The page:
In CEPR Policy Insight No. 130 (Giavazzi and Goretti 2024), we document the disruptive role that the RRF can play, and is playing, in kick-starting long-delayed reforms in Italy.


The RRF reform of Italy’s judicial system targets all levels of judgement, from the lower courts to the Supreme Court of Cassation, and all types of courts, from civil to criminal to administrative. As of December 2023, two years into the RRF, there was a significant reduction in the backlog: the outstanding backlog of cases was down by 50% for Tribunals and 43% for Courts of Appeal, compared to the 90% reduction expected at the end of the plan (June 2026).

For criminal justice the results are striking. The reduction is observable in all phases of judgement: 27.0% in the courts, 22.3% in the courts of appeal and 33.8% in the court of cassation, with an average reduction of 25%. Two and a half years ahead of the set date, the final target has already been achieved. A similar reduction is registered for the disposition time of civil justice (17.4% in Dec 2023), almost halfway towards the achievement of the final target of a 40% reduction.

In conclusion, the civil justice intermediate target for December 2024 is already very close to being fully achieved. As for the final targets, with two and a half years left to complete the programme (out of a total of four and a half years), the civil justice system is halfway towards reaching its final targets and the criminal justice system has already reached them.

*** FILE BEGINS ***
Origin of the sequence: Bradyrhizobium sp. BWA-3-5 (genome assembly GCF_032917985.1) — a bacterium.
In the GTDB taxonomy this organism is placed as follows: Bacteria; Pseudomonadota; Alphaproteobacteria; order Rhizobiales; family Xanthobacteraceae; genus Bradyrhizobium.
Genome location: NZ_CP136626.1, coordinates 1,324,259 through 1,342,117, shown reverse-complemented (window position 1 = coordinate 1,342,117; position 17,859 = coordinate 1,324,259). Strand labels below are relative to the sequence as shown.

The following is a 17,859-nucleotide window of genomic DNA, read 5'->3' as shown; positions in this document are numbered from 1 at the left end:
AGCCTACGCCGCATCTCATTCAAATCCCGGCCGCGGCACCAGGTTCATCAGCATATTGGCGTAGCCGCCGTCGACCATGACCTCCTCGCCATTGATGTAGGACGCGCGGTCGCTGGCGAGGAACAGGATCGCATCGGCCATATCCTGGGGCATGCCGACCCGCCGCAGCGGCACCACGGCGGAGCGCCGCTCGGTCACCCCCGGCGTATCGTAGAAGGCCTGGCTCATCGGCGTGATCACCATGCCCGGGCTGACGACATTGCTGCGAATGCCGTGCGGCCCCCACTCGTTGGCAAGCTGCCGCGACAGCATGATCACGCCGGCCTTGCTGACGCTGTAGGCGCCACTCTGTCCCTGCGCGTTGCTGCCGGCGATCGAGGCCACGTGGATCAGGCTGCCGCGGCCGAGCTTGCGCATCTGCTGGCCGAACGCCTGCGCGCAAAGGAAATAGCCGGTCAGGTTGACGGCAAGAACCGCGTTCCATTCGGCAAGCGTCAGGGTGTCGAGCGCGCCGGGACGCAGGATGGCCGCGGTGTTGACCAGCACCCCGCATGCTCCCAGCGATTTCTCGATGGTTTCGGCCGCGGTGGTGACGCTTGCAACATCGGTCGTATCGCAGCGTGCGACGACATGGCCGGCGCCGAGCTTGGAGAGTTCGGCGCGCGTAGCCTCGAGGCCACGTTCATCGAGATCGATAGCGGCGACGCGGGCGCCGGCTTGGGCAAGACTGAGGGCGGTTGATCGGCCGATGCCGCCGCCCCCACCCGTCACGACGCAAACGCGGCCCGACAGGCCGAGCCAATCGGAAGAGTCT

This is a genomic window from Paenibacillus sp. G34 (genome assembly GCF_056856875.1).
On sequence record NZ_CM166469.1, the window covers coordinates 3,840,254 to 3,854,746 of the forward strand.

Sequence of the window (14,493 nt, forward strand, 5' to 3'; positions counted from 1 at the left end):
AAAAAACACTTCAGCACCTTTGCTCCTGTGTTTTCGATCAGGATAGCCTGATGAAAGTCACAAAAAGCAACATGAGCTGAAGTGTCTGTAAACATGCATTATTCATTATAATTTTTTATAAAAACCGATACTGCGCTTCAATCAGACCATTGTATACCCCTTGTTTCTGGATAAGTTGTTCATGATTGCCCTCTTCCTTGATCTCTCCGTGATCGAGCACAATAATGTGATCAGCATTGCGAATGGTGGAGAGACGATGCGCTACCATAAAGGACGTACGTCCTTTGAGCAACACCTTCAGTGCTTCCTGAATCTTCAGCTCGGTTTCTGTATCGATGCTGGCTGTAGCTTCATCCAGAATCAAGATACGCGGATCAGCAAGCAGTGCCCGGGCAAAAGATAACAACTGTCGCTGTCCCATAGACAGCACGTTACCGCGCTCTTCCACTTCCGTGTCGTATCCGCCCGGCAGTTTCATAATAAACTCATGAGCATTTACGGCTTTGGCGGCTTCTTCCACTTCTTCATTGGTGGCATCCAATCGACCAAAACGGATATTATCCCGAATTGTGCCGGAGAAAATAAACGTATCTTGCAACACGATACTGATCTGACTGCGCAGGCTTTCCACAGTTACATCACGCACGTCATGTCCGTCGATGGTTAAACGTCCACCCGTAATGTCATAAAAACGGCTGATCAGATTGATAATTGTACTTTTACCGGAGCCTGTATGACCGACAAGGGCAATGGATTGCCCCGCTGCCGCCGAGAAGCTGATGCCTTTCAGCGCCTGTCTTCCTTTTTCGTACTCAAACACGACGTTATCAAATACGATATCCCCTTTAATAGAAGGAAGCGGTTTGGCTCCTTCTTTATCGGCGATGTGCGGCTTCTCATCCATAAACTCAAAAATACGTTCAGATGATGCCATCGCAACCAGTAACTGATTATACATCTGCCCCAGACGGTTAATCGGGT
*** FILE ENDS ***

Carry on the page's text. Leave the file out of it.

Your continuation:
Public procurement

The reform of public procurement is another key RFF reform aimed at a sector in which Italy performs poorly compared with other European countries. The main objectives of this reform are to simplify public procurement rules, increase legal certainty for businesses, and accelerate the award of public contracts, while maintaining procedural guarantees in terms of transparency and equal treatment, thus reducing the margin for corruption.

Current available figures describe a system where the benefits from professional, centralised purchases were not a concern. The new qualification system for procurement stations, which came into force on 1 July 2023, produced a reduction of stations to around 4,800, a fraction of the number of stations operating in previous years. Beyond changing Italy’s procurement, the new system has also started a process of aggregation. The 533 central purchasing bodies (for works and supplies) represent 8,630 affiliated administrations. On average, each central purchasing body has 16 affiliates, but the distribution is strongly concentrated in the largest central purchasing bodies (>12 affiliates), which cover 75% of the affiliated administrations.